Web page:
Guy Debord writes that “the Spectacle is not a collection of images; rather, it is a social relationship between people that is mediated by images” (Debord 12). This presenter focuses on online social networks, specifically Facebook, as an exemplar and interstice of the Spectacle. This presentation asserts that central to the dominance of the Spectacle’s hegemony is the supposition that systemic forms of oppression and stricture are amplified and reinscribed by new spatial relations, specifically relations mediated by images. The presenter will discuss rhetorical practices that “spectacular” relations engender. Moves to fetishize the virtual and hyperreal often eclipse egalitarian possibilities and utopias of virtual space. Such enthusiasm can also produce physical reconfigurations in built space, alienation of (im)material labor, and uneven geographical development driven by global forces (Harvey 2006). The Spectacle’s ascent is driven by these related projects and rhetorics. These phenomena present challenges for our times and require various registers of rhetorical faculties, from reading to recognizing to responding. The presenter addresses theory and use of “spectacular” relations and concludes with examples of student (and faculty) use of Facebook as a way to problematize notions of the Spectacle as well as understand liberatory aspects of virtual participatory space. Curricular conclusions are framed by the observation that: “Concepts of the virtual in itself are important only to the extent to which they contribute to a pragmatic understanding of emergence, to the extent to which they enable triggering of change (induce the new). It is the edge of virtual, where it leaks into actual, that counts. For the seeping edge is where potential, actually, is found” (Massumi 43).

Works Cited
Debord, Guy. The Society of the Spectacle. New York: Zone Books, 1994.
Harvey, David. Spaces of Global Capitalism: Towards a Theory of Uneven Geographical Development. New York: Verso, 2006.
Massumi, Brian. Parables for the Virtual: Movement, Affect, Sensation. Durham: Duke UP, 2002.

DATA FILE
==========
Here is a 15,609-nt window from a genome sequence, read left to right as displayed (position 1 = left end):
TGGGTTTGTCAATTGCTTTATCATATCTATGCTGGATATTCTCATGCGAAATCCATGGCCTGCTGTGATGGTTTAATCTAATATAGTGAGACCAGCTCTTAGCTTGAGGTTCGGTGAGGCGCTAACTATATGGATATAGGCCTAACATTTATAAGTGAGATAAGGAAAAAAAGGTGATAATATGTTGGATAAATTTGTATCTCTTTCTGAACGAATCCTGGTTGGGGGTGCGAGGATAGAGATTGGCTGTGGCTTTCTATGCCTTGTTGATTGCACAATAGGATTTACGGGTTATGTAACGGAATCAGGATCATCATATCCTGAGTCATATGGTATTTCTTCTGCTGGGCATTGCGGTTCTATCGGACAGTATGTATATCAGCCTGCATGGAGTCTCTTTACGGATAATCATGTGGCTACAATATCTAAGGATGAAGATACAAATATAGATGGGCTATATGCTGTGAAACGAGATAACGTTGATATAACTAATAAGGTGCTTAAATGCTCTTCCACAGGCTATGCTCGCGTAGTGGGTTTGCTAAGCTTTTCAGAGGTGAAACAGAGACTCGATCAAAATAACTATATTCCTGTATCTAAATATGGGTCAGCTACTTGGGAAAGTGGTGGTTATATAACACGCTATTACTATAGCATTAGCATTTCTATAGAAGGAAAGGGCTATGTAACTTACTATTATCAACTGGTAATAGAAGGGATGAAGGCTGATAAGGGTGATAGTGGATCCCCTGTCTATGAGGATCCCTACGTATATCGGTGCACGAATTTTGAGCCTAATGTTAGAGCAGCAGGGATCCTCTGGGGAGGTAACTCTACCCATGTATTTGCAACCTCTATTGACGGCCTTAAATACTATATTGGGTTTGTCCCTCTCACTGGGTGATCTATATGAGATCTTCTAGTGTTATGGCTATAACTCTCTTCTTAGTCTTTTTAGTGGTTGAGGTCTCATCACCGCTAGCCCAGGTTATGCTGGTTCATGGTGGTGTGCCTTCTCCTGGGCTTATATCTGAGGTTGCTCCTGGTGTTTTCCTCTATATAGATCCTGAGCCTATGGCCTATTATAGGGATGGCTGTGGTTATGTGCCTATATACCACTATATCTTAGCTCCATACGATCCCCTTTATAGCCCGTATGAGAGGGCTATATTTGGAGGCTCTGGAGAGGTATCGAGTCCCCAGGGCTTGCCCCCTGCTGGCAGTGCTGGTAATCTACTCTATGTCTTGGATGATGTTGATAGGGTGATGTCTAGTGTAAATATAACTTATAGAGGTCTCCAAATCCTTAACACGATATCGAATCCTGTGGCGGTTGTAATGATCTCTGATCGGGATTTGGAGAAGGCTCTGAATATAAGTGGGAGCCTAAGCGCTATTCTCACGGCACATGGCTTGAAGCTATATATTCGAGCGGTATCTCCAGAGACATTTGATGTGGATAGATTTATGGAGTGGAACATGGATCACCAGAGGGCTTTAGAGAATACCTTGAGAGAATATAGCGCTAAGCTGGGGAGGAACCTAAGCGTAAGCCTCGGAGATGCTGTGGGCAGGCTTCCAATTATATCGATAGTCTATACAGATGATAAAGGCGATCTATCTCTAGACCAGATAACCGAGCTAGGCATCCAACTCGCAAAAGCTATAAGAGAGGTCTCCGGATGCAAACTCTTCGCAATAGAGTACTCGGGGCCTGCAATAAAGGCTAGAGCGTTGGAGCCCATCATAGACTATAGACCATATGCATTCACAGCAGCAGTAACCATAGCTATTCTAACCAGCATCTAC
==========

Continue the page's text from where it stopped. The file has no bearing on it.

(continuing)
Friday, July 4, 2008

End of Method, Against Method Redux

I’ve been pining to make this post for a couple of weeks now, ever since the July issue of Wired came out. It’s the issue with a cover that claims, or intimates depending on your hyperbole register, that we’ve breached a boundary where profound change now dominates. Specifically, the claim is that we are seeing the “end of science”. Rather, we are seeing the end of how scientific method gets constructed. It’s a good and useful read that focuses on how access to and manipulation of large amounts of data can enable us to (for)see patterns and attributes of “scientific” phenomena. This can be anything from political voting behavior to issues of disease outbreak to understanding outer space. Good points and all true. Being an academic, I am used to seeing claims of the “beginning of this” or “the end of that”; such monikers are abundant in conference programs and journals (I’d love to see someone claim “we’re seeing the middle of such and such”). But the Wired article isn’t a let down…it is important, namely because we’ve seen similar calls that fell flat or were resisted. The zeitgeist seems to favor such valorization of data’s potential. Paul Feyerabend's oft-misread Against Method aimed to illuminate the social constructedness of science and argue that changes in method have largely worked to further cement a popular reception of science as truth and its methods as truth-making rituals. Feyerabend articulated his project as:

My intention is not to replace one set of general rules by another such set: my intention is, rather, to convince the reader that all methodologies, even the most obvious ones, have their limits. The best way to show this is to demonstrate the limits and even the irrationality of some rules which she, or he, is likely to regard as basic. (1975, 32)

It would be interesting to read Feyerabend against (or with) the Wired piece. Our increased ability to understand the world through the mass amounts of data that we have and through statistical analysis is impressive and does often achieve great results. Just because such great things do happen though is not reason to look askance at the method itself. My hope is that with this particular change in the way science is conducted we’ll revisit the irreverence of Against Method so that a critical use of technology and assumptions about science can yield a scientific method with reflexivity and breadth versus one that simply assumes truth from process and ability to construct a method.

Feyerabend, P. (1975). Against method. London: Verso.

Tuesday, July 1, 2008

Denali Rain

i've had a hiatus from the blog attributable to this beautiful one on the left...what an experience! more blogging soon!